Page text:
Reigning Tour de France champion Egan Bernal pulls out of race ahead of 17th stage

Defending Tour de France champion Egan Bernal has withdrawn from the race just hours before a mammoth stage in the Alps.

Bernal had been struggling since Sunday’s stage in the Jura mountains, where he dropped more than seven minutes on the main contenders and slipped out of contention.

After Monday’s rest day, Bernal suffered again on Tuesday’s 16th stage to Villard-de-Lans.

Hampered by back pain and subsequently knee concerns, the 23-year-old indicated afterwards he hoped to continue out of respect for the race.

But on the morning of Wednesday’s queen stage to the Col de la Loze above Meribel, his team Ineos Grenadiers announced the Colombian was withdrawing from the race, although it did not specify the reason for the decision.

“This is obviously not how I wanted my Tour de France to end, but I agree that it is the right decision for me in the circumstances,” Bernal said.

Bernal was in 16th place overall, 19 minutes and four seconds behind race leader Primoz Roglic.

The decision comes five days short of the race’s concluding stage in Paris.

“We have taken this decision with Egan’s best interests at heart,” Ineos Grenadiers team principal Dave Brailsford said.

“Egan is a true champion who loves to race, but he is also a young rider, with many Tours ahead of him and at this point, on balance, we feel it is wiser for him to stop racing.”

Bernal had pulled out of the Criterium du Dauphine with back pains last month.

Bernal, at 22, was the youngest Tour de France winner since 1909 last year.(AP: Christophe Ena)

In 2019 he became the youngest rider to win the Tour de France in 110 years.

Stage 17, arguably the toughest of the race, features the Col de la Madeleine and the Col de la Loze, the Tour’s highest point this year at 2,304 metres.

The traffic-free pass between the ski resorts of Meribel and Courchevel was opened to cyclists this year after a forest track was paved by local authorities.

The last six kilometres of the climb are particularly difficult, with very steep sections and sharp turns.


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Pogacar beats Roglic as Bernal cracks on the Colombier

“Tadej is very strong – I have to say he has great legs. My teammates did a great job today as I really wanted to win, but I have to admit Tadej was slightly stronger,” said Roglic, who still had the support of Tom Dumoulin and Sepp Kuss with two kilometres to go.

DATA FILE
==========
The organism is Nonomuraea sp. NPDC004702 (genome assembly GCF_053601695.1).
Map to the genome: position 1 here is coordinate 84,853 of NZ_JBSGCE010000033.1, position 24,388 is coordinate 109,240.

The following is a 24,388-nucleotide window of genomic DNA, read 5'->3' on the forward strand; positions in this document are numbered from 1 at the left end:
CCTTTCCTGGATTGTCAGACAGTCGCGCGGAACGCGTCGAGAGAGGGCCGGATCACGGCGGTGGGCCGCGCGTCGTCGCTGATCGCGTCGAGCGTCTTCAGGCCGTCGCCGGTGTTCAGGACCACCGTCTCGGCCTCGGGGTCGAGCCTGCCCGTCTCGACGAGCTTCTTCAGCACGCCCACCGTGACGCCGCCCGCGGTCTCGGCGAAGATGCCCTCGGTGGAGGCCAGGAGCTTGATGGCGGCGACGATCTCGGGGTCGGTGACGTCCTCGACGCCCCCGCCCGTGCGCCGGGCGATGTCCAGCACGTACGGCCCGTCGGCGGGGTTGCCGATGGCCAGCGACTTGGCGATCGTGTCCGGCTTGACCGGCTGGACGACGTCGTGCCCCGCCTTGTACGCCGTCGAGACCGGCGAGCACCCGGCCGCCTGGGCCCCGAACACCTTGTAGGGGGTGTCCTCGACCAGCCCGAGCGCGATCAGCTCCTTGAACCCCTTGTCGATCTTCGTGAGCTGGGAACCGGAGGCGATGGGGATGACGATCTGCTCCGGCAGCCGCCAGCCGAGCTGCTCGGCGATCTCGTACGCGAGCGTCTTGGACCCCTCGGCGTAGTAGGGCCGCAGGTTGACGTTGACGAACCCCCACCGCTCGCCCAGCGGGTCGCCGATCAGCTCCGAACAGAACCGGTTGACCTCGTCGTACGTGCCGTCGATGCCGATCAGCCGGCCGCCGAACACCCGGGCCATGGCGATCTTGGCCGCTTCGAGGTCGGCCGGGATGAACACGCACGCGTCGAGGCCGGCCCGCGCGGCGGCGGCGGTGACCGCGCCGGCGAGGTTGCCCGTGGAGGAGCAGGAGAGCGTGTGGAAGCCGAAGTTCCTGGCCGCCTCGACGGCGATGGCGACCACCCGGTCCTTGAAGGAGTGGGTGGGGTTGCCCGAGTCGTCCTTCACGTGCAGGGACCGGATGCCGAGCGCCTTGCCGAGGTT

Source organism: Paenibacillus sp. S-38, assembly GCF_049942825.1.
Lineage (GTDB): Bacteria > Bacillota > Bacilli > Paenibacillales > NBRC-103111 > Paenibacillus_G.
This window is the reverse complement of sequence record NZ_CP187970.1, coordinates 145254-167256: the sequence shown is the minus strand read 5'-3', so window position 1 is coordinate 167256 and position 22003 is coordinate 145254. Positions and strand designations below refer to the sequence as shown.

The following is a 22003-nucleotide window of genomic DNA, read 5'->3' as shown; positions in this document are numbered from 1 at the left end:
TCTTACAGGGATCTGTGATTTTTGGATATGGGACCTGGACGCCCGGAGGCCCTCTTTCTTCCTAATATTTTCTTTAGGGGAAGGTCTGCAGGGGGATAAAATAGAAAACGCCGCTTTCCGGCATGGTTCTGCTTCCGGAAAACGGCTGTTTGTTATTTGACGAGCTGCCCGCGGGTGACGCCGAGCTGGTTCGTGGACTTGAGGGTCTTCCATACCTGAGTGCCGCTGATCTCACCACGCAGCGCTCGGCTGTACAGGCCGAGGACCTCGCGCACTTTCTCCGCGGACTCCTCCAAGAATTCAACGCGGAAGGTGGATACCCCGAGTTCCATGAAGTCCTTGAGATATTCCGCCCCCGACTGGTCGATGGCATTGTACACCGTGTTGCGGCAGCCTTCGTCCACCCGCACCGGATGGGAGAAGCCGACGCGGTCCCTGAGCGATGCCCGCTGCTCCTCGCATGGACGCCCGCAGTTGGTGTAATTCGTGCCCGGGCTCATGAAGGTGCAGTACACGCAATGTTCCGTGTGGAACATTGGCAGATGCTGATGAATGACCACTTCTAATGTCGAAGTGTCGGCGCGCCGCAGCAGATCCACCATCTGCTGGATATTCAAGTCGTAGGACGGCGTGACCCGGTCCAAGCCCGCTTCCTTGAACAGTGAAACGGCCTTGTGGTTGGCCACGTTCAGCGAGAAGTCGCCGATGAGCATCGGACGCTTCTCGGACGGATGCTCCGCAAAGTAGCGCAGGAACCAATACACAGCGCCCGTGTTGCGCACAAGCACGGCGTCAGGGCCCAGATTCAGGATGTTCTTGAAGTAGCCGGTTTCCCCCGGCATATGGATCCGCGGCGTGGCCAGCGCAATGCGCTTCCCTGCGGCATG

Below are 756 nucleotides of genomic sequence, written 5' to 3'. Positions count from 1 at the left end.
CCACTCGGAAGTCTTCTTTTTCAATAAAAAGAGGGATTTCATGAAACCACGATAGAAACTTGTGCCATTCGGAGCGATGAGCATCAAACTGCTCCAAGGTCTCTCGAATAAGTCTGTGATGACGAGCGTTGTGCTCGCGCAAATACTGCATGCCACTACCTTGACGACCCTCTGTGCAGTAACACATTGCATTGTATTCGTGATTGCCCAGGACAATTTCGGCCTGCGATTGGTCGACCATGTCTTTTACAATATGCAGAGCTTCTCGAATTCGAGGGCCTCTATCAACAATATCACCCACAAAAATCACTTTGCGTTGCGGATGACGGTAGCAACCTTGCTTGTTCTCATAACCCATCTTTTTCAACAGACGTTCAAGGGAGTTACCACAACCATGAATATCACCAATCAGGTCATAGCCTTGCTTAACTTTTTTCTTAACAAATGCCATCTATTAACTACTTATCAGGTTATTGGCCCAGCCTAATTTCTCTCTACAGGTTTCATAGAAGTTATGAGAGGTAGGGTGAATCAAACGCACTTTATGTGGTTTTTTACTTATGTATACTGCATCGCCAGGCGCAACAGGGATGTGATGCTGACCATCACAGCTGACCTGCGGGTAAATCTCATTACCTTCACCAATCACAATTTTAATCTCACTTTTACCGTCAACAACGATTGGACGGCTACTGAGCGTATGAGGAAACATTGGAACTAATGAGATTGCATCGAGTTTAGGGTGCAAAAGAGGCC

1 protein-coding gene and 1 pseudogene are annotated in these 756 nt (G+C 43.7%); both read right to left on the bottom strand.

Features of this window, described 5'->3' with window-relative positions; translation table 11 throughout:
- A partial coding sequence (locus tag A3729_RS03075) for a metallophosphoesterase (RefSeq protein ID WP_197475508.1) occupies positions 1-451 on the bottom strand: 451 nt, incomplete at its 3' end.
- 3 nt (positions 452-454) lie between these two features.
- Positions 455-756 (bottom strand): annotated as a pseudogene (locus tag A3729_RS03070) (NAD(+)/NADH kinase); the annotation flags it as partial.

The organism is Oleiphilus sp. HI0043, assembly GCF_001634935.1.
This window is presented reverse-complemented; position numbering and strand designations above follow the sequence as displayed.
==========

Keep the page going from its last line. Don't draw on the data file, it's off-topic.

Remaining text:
Jumbo-Visma and Primoz Roglic bossing the peloton on Sunday.Credit:AP

Australian Richie Porte (Trek-Segafredo) took third place, at 35 enjoying a sweet resurgence on the Tour, but he does not appear to be in the same league as Roglic and Pogacar.

“Today was a tough day, Jumbo-Visma controlled the race and set super high temp. A lot of riders were dropped and I wanted to focus on the finale,” said the 21-year-old Pogacar.

Roglic leads Pogacar by 40 seconds and Colombian Rigoberto Uran (EF Pro Cycling) by 1min 34secs.


Bernal, who was third overall 59 seconds off the pace before the start in Lyon, dropped out of the top 10, meaning the old Sky train will not win the Tour for the first time since Chris Froome crashed out in 2014. Prior to 2014, they had won all the other editions since Bradley Wiggins became the first British winner of the race in 2012.

Bernal had been looking under par in the first part of the race and Sunday’s stage confirmed that impression as the 23-year-old zig-zagged up the road, sweat dripping from his face, while Jumbo-Visma’s Wout van Aert stretched the shrinking peloton.

“They were setting a really high pace. Nobody stood a chance,” said Pogacar.

There was no coming back for the Colombian, who was paced up to the line by teammate Michal Kwiatkowski.

Adam Yates, riding for the Australian Mitchelton-Scott team, was the only rider to attack, seven kilometres from the summit, but the Briton’s effort was short-lived as he was effortlessly reined in by Jumbo-Visma.

In the final 300 metres, Porte launched the sprint, but Roglic and Pogacar followed and the younger Slovenian prevailed to win his second stage on his Tour debut.


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